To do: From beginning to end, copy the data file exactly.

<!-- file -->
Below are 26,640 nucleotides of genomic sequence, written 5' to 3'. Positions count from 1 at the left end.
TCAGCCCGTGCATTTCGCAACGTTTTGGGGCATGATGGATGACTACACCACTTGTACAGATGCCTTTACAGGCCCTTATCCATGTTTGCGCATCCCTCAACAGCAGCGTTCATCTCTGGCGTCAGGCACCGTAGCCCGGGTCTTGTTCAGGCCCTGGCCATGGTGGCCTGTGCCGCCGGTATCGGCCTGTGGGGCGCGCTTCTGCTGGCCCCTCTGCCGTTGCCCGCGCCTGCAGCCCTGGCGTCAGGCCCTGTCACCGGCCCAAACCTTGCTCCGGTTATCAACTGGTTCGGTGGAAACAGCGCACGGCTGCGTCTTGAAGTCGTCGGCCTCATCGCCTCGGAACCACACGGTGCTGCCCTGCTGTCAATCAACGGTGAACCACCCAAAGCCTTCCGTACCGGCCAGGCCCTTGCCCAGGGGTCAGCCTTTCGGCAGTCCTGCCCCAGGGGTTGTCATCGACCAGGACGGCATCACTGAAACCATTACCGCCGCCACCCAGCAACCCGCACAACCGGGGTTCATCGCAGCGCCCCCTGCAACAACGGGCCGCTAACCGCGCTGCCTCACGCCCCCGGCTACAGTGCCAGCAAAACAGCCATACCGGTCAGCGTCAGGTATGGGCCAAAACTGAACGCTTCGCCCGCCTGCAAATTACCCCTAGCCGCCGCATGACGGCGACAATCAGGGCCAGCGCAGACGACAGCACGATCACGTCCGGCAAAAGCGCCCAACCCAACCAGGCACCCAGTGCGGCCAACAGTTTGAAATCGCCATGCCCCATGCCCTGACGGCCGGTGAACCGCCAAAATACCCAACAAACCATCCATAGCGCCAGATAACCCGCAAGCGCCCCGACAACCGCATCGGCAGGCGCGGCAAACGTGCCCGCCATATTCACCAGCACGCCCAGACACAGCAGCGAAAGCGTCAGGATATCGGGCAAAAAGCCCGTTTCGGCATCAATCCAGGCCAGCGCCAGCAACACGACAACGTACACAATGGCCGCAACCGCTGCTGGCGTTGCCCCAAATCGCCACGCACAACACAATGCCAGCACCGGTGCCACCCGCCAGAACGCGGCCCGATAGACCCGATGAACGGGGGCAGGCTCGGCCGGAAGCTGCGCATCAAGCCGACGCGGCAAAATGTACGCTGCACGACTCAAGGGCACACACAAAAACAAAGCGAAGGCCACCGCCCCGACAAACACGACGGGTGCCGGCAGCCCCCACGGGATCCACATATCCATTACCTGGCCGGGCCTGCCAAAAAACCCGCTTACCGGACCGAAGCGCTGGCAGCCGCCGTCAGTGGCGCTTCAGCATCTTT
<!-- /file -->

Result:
Below are 26,640 nucleotides of genomic sequence, written 5' to 3'. Positions count from 1 at the left end.
TCAGCCCGTGCATTTCGCAACGTTTTGGGGCATGATGGATGACTACACCACTTGTACAGATGCCTTTACAGGCCCTTATCCATGTTTGCGCATCCCTCAACAGCAGCGTTCATCTCTGGCGTCAGGCACCGTAGCCCGGGTCTTGTTCAGGCCCTGGCCATGGTGGCCTGTGCCGCCGGTATCGGCCTGTGGGGCGCGCTTCTGCTGGCCCCTCTGCCGTTGCCCGCGCCTGCAGCCCTGGCGTCAGGCCCTGTCACCGGCCCAAACCTTGCTCCGGTTATCAACTGGTTCGGTGGAAACAGCGCACGGCTGCGTCTTGAAGTCGTCGGCCTCATCGCCTCGGAACCACACGGTGCTGCCCTGCTGTCAATCAACGGTGAACCACCCAAAGCCTTCCGTACCGGCCAGGCCCTTGCCCAGGGGTCAGCCTTTCGGCAGTCCTGCCCCAGGGGTTGTCATCGACCAGGACGGCATCACTGAAACCATTACCGCCGCCACCCAGCAACCCGCACAACCGGGGTTCATCGCAGCGCCCCCTGCAACAACGGGCCGCTAACCGCGCTGCCTCACGCCCCCGGCTACAGTGCCAGCAAAACAGCCATACCGGTCAGCGTCAGGTATGGGCCAAAACTGAACGCTTCGCCCGCCTGCAAATTACCCCTAGCCGCCGCATGACGGCGACAATCAGGGCCAGCGCAGACGACAGCACGATCACGTCCGGCAAAAGCGCCCAACCCAACCAGGCACCCAGTGCGGCCAACAGTTTGAAATCGCCATGCCCCATGCCCTGACGGCCGGTGAACCGCCAAAATACCCAACAAACCATCCATAGCGCCAGATAACCCGCAAGCGCCCCGACAACCGCATCGGCAGGCGCGGCAAACGTGCCCGCCATATTCACCAGCACGCCCAGACACAGCAGCGAAAGCGTCAGGATATCGGGCAAAAAGCCCGTTTCGGCATCAATCCAGGCCAGCGCCAGCAACACGACAACGTACACAATGGCCGCAACCGCTGCTGGCGTTGCCCCAAATCGCCACGCACAACACAATGCCAGCACCGGTGCCACCCGCCAGAACGCGGCCCGATAGACCCGATGAACGGGGGCAGGCTCGGCCGGAAGCTGCGCATCAAGCCGACGCGGCAAAATGTACGCTGCACGACTCAAGGGCACACACAAAAACAAAGCGAAGGCCACCGCCCCGACAAACACGACGGGTGCCGGCAGCCCCCACGGGATCCACATATCCATTACCTGGCCGGGCCTGCCAAAAAACCCGCTTACCGGACCGAAGCGCTGGCAGCCGCCGTCAGTGGCGCTTCAGCATCTTT